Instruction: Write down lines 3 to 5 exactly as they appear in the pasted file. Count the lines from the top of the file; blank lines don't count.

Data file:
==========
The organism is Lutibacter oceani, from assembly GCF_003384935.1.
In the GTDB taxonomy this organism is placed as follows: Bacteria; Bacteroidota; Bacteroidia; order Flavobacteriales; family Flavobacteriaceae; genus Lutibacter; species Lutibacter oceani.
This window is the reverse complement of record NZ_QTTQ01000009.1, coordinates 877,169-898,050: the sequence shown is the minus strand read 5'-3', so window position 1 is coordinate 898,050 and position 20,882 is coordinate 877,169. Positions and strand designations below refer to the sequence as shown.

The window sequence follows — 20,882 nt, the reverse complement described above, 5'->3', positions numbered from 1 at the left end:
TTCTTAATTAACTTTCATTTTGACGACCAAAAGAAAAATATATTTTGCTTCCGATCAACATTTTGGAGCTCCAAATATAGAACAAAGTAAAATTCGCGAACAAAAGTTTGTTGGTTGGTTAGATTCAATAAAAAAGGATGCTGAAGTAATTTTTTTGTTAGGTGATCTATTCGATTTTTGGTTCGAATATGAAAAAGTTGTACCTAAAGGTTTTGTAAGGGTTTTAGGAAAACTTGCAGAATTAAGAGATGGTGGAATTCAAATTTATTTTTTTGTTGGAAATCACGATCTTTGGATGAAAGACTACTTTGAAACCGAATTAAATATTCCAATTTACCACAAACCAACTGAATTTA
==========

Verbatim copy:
This window is the reverse complement of record NZ_QTTQ01000009.1, coordinates 877,169-898,050: the sequence shown is the minus strand read 5'-3', so window position 1 is coordinate 898,050 and position 20,882 is coordinate 877,169. Positions and strand designations below refer to the sequence as shown.

The window sequence follows — 20,882 nt, the reverse complement described above, 5'->3', positions numbered from 1 at the left end:
TTCTTAATTAACTTTCATTTTGACGACCAAAAGAAAAATATATTTTGCTTCCGATCAACATTTTGGAGCTCCAAATATAGAACAAAGTAAAATTCGCGAACAAAAGTTTGTTGGTTGGTTAGATTCAATAAAAAAGGATGCTGAAGTAATTTTTTTGTTAGGTGATCTATTCGATTTTTGGTTCGAATATGAAAAAGTTGTACCTAAAGGTTTTGTAAGGGTTTTAGGAAAACTTGCAGAATTAAGAGATGGTGGAATTCAAATTTATTTTTTTGTTGGAAATCACGATCTTTGGATGAAAGACTACTTTGAAACCGAATTAAATATTCCAATTTACCACAAACCAACTGAATTTA